The nation’s economic prosperity is at risk because the majority of England’s schools fail to prioritise enterprise education and work-related learning.
The survey, ‘Getting ready for work’ finds that only 4 of the 40 secondary schools visited by inspectors were demonstrating an effective approach to this aspect of the curriculum, despite the government’s commitment to take forward the recommendations made in Lord Young’s 2014 report into these matters.
The survey also finds that poor coordination between schools and businesses and the absence of any overarching government strategy are leaving large numbers of young people – particularly the disadvantaged – unprepared for the world of work.
Enterprise education involves teaching pupils the knowledge they will need to be future employees and potentialemployers by providing opportunities to raise their awareness of problems and solutions in the context of business and enterprise. It also involves teaching young people to make informed choices about their finances.
Commenting on the report findings, HM Chief Inspector, Sir Michael Wilshaw, said:
“The question of how well our school system is preparing young people for the world of work has never been more important. The future success and prosperity of the UK in a post-Brexit world will increasingly depend on our ability to harness home-grown talent and to encourage the creativity and innovation of our young people. That will mean making sure that pupils from all backgrounds have access to an education that prepares them well for the next stage of their lives, be that higher education, entering employment or setting up their own business.
The career choices that young people make can be informed by the practical experience they gain at school. It is really important that schools are providing the right opportunities, working effectively with local businesses to offer their pupils the chance to understand how businesses work. This is even more important for young people from disadvantaged backgrounds.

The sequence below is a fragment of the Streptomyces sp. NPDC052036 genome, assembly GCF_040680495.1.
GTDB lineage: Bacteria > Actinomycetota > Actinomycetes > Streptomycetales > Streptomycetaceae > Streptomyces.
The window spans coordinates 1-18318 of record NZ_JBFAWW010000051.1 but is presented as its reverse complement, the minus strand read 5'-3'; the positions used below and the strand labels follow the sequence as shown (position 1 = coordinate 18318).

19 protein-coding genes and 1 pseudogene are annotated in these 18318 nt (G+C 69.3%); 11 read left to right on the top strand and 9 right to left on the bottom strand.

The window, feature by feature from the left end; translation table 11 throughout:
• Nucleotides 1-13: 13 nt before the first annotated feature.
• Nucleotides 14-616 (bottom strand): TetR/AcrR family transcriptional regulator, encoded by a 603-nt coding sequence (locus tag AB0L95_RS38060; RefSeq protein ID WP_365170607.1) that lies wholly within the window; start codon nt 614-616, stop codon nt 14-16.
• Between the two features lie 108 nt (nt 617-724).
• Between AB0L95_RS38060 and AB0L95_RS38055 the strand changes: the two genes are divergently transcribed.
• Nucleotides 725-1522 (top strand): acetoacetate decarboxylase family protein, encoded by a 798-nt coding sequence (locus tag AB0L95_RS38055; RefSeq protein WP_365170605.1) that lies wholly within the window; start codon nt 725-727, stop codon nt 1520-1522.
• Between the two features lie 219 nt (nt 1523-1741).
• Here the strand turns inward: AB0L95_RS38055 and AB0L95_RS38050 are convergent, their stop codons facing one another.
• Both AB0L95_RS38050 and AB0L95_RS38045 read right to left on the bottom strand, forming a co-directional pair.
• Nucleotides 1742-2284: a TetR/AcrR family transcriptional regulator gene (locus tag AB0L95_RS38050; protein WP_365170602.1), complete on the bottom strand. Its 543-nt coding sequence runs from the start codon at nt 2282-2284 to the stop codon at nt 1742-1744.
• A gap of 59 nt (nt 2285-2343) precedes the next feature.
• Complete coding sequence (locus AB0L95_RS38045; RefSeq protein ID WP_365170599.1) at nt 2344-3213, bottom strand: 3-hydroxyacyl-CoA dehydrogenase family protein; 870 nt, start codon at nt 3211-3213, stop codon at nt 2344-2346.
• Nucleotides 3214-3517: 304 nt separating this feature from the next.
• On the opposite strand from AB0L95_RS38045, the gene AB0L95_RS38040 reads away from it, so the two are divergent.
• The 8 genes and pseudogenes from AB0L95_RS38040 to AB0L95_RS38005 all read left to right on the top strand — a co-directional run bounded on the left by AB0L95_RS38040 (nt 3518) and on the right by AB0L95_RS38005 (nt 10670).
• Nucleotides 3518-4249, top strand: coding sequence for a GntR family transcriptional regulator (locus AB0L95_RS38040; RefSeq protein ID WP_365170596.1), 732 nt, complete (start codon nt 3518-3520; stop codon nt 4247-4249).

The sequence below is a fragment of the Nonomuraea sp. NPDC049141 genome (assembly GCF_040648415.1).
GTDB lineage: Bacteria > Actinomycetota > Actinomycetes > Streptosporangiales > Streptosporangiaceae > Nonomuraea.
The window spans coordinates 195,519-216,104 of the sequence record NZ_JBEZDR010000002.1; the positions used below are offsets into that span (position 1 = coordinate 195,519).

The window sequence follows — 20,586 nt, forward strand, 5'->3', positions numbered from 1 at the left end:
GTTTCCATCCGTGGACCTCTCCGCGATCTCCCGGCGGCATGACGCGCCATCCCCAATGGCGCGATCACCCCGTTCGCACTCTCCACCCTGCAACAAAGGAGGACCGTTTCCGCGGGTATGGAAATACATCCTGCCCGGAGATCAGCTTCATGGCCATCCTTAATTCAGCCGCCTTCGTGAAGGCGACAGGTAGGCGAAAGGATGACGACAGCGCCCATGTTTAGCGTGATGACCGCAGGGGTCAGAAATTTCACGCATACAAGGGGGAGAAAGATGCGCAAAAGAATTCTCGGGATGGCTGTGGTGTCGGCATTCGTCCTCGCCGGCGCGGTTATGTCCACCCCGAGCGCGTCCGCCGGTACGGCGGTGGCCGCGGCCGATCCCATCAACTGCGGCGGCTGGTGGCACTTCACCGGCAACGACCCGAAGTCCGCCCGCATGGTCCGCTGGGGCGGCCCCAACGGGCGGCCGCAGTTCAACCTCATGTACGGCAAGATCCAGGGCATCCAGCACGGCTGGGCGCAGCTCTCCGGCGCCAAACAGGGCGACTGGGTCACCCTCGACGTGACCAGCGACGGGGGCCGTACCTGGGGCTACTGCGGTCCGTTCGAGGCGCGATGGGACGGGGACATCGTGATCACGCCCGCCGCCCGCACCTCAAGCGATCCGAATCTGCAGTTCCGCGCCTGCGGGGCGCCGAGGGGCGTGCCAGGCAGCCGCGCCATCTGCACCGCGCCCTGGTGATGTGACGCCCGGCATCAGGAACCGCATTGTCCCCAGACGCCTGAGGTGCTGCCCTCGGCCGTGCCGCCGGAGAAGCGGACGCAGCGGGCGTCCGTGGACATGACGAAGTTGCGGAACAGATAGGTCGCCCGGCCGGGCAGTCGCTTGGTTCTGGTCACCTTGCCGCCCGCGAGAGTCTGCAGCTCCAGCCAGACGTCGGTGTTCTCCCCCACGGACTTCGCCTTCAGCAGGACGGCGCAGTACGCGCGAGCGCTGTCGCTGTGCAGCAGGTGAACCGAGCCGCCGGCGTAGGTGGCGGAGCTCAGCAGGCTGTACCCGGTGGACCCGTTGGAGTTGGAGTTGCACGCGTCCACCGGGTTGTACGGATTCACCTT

One of the ways we can bridge the social divide is by ensuring all young people have equal access to work-related knowledge that will guide and prepare them for the next stage of their lives”.
Key findings from the report include:
– The extent to which schools used their curriculum to prepare pupils for the world of work was largely dependent on whether school leaders considered it to be a priority. Schools often cited pressures on finance and curriculum time as reasons for not prioritising enterprise education. In the schools where there was limited focus on enterprise learning, school leaders told inspectors that they see themselves as accountable for outcomes narrowly focused on examinations. This was particularly acute in the schools visited that had most recently been judged as requires improvement or inadequate.
-Even where schools were delivering enterprise education, it was often unclear whether this was having any impact on pupils’ knowledge, understanding and skills. Pupils who spoke to inspectors during the visits frequently said that their experience tended to be a series of one-off events that lacked any sense of progression. In 32 of the 40 schools visited, there was no monitoring to check whether opportunities to gain enterprise knowledge or employability skills were taken up by different groups of pupils.
– Opportunities for pupils to take part in meaningful work-related learning or work experience were limited at key stage 4. Some schools offered work experience to a small group of pupils, often selected on the basis of not achieving well in academic subjects. Where this was the case, school leaders frequently suggested that arranging work experience for all pupils was too time-consuming and impractical to administer on a large scale.
– Business involvement in some of the schools visited relied too heavily on the personal networks of teachers and parents. Some arose solely because the pupils’ parents were well connected, potentially resulting in disadvantaged pupils missing out.
– A lack of coordination across local areas has created an environment for schools and businesses that business leaders described as ‘chaotic’. Business leaders consulted for this report raised concerns that there is little coherence to provision and a lack of strategy by government, business organisations or individual schools.
– Schools appear to be more likely to promote apprenticeships than in recent years, but parents and pupils are concerned about the quality and reputation of apprenticeships. Some parents and pupils were concerned about the current state of the apprenticeship market and were reluctant to pursue a route that they thought would narrow their options in the future.